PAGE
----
Who Said It: Benjamin Franklin (1706-1790)
The Target: Bald Eagles
The Context: Did Franklin really want the turkey to be America’s national emblem? No. (In fact, the symbol he proposed was of Moses at the Red Sea.) But although the oft-repeated turkey yarn isn’t true, what is true is that Franklin didn’t think much of bald eagles.  

Congress adopted the Great Seal of the United States in 1782. At its center is a bald eagle soaring with patriotic pride. Two years later, a certain inventor and diplomat questioned this decision—privately. In 1784, Franklin wrote a letter to his daughter, Sarah Bache. Included in this dispatch was a scathing critique of the raptor’s personality.

“For my own part I wish the Bald Eagle had not been chosen,” Franklin wrote. “He is a bird of bad moral character. He does not get his living honestly.” The founding father then accused it of stealing from ospreys (which is true) and being easily scared off by smaller avians (also true—crows sometimes gang up on the eagles to chase them away).  

5. “IF ANYONE DESIRES TO SEE A BLACKER, UGLIER, MORE SAVAGE, AND MORE UNTAMEABLE BEAST THAN OUR ‘DEVIL,’ HE MUST BE DIFFICULT TO PLEASE.”

Who Said It: Louisa Anne Meredith (1812-1895)
The Target: Tasmanian Devils
The Context:  This marsupial has been vilified for ages. During the19th century, myths about Tasmanian devils spread like wildfire. Rumor had it that the creatures could even skeletonize unwary travelers. Soon, popular Aussie writers bought into the hype—including Meredith. In 1880, she penned the above sentence to defend the killing of 150 devils by a local shepherd. “We don’t show the brutes any mercy; they do too much mischief,” Meredith wrote.

Truth be told, however, Tasmanian devils don’t prey on humans and usually won’t attack unless threatened. Furthermore, despite Meredith’s concerns about their taste for full-grown sheep, the marsupials mainly kill sick or young ones.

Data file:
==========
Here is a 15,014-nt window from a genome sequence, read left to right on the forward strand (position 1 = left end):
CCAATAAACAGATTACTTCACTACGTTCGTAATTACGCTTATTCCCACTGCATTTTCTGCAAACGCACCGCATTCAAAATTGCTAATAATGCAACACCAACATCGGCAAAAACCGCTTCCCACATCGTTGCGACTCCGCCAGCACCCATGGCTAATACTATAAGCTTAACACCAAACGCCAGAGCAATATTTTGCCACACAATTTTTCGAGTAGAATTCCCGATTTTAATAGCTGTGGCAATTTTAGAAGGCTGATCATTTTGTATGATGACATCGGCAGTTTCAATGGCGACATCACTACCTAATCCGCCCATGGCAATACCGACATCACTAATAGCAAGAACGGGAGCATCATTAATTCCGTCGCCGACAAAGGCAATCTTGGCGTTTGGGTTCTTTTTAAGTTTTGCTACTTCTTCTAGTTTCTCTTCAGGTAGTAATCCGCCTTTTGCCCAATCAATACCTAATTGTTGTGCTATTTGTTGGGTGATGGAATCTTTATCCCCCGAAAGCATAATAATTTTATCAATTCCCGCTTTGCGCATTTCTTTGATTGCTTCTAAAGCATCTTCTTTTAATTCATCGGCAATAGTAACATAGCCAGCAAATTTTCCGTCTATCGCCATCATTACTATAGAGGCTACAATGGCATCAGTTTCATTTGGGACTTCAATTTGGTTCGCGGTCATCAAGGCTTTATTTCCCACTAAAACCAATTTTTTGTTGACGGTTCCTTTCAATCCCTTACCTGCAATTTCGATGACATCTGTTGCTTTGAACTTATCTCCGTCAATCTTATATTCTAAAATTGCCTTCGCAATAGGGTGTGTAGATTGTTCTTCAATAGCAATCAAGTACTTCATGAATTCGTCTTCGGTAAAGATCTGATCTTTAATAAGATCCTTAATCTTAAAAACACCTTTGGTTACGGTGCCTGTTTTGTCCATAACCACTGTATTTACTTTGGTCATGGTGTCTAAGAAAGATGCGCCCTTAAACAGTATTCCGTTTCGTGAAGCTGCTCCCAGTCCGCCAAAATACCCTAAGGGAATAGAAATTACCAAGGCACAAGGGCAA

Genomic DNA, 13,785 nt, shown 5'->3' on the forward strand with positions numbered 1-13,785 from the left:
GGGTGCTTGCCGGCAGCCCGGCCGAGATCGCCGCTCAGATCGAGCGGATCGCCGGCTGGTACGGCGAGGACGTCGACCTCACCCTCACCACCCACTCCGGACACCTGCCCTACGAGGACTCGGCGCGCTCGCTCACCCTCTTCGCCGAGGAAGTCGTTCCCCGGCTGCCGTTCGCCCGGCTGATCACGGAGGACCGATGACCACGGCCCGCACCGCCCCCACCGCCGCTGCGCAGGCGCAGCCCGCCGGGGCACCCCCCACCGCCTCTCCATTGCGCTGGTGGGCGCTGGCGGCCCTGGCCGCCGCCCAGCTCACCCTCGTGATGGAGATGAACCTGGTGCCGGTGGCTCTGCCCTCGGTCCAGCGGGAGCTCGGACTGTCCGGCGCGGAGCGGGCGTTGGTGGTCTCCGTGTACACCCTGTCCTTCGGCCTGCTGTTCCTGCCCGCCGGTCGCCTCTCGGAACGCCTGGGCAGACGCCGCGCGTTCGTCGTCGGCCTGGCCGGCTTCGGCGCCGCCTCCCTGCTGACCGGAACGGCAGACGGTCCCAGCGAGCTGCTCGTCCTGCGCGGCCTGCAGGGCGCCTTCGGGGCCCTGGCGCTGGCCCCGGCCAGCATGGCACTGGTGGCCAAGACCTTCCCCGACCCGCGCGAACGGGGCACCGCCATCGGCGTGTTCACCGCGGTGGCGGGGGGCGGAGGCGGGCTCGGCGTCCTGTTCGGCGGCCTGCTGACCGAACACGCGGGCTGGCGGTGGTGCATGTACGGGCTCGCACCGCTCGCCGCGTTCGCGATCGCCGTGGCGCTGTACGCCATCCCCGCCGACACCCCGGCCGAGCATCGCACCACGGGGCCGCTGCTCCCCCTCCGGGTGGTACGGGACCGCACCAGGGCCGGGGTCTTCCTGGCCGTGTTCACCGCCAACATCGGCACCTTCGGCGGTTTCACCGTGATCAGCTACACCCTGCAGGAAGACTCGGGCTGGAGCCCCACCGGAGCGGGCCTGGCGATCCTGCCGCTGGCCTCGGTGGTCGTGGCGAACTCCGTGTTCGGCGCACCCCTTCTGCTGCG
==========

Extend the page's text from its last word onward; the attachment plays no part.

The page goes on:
6. “IT IS AN ANIMAL NO LESS MISCHIEVOUS THAN IT IS DEFORMED.”

Who Said It: Georges-Louis Leclerc, count de Buffon (1707-1788)
The Target: Vampire Bats
The Context: Other mammals with terrible reputations include the three known vampire bat species. Natives of Central and South America, these blood-eaters predominantly feed on cows, chickens, and other livestock. And, yes, one of these bats—the common vampire bat (Desmodus rotundus)—does occasionally bite humans. However, it generally prefers bovine or horse blood over that of Homo sapiens. When a person does get bitten by one, the victim is usually asleep and the bite tends to occur on the big toe.

Buffon describes the bat in volume seven of his encyclopedic Natural History book series. Using vivid language, the text states that the flier’s nose “is deformed, its nostrils resembling a funnel, with a membrane at the top which … greatly heightens the deformity of its face.” 

7. “[THEY HAVE] A SINGULARLY STUPID AIR, NOT AT ALL BELIED BY THEIR MANNERS.”

Who Said It: Georges-Louis Leclerc, count de Buffon (1707-1788)
The Target: Snipes
The Context: Yes, snipes are real—although if your camping buddies tell you to go and hunt for one, some skepticism might be warranted. The long-beaked wading birds poke around for worms and other invertebrates on warm or temperate beaches all over Eurasia, Africa, Australia, and the Americas. Ornithologists currently recognize around 20 species—the largest of which can be 19 inches long from beak tip to tail tip. 

Buffon mocked their appearance in yet another installment in his multi-volume magnum opus. “A character peculiar to these birds,” he wrote, “is a compressed head and large eyes placed considerably behind, which give them a singularly stupid air not at all belied by their manners.” 

8. “THERE IS NO DEPTH OF MEANNESS, TREACHERY, OR CRUELTY TO WHICH THEY DO NOT CHEERFULLY DESCEND.”

Who Said It: William Temple Hornaday (1854-1937)
The Target: American Wolves